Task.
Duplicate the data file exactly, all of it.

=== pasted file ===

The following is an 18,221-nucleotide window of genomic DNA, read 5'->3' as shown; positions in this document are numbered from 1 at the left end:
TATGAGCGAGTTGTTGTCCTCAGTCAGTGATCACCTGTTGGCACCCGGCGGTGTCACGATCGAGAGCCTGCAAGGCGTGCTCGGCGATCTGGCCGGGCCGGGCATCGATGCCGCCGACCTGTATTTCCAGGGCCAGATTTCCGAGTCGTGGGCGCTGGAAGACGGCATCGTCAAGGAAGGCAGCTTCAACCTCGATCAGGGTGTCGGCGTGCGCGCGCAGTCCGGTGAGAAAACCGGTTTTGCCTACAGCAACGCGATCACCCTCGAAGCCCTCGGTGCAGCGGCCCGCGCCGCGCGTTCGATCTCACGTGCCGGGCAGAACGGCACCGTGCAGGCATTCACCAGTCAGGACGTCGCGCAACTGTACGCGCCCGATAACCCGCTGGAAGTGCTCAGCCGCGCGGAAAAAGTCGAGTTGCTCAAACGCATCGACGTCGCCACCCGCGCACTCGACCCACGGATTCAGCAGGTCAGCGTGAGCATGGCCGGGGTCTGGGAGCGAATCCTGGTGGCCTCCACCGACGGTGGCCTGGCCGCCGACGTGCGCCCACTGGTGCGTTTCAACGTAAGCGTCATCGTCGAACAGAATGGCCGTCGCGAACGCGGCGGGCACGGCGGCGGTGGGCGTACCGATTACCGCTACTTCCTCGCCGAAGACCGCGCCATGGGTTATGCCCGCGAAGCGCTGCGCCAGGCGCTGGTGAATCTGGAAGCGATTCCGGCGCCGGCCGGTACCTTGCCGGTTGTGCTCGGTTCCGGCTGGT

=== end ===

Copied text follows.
The following is an 18,221-nucleotide window of genomic DNA, read 5'->3' as shown; positions in this document are numbered from 1 at the left end:
TATGAGCGAGTTGTTGTCCTCAGTCAGTGATCACCTGTTGGCACCCGGCGGTGTCACGATCGAGAGCCTGCAAGGCGTGCTCGGCGATCTGGCCGGGCCGGGCATCGATGCCGCCGACCTGTATTTCCAGGGCCAGATTTCCGAGTCGTGGGCGCTGGAAGACGGCATCGTCAAGGAAGGCAGCTTCAACCTCGATCAGGGTGTCGGCGTGCGCGCGCAGTCCGGTGAGAAAACCGGTTTTGCCTACAGCAACGCGATCACCCTCGAAGCCCTCGGTGCAGCGGCCCGCGCCGCGCGTTCGATCTCACGTGCCGGGCAGAACGGCACCGTGCAGGCATTCACCAGTCAGGACGTCGCGCAACTGTACGCGCCCGATAACCCGCTGGAAGTGCTCAGCCGCGCGGAAAAAGTCGAGTTGCTCAAACGCATCGACGTCGCCACCCGCGCACTCGACCCACGGATTCAGCAGGTCAGCGTGAGCATGGCCGGGGTCTGGGAGCGAATCCTGGTGGCCTCCACCGACGGTGGCCTGGCCGCCGACGTGCGCCCACTGGTGCGTTTCAACGTAAGCGTCATCGTCGAACAGAATGGCCGTCGCGAACGCGGCGGGCACGGCGGCGGTGGGCGTACCGATTACCGCTACTTCCTCGCCGAAGACCGCGCCATGGGTTATGCCCGCGAAGCGCTGCGCCAGGCGCTGGTGAATCTGGAAGCGATTCCGGCGCCGGCCGGTACCTTGCCGGTTGTGCTCGGTTCCGGCTGGT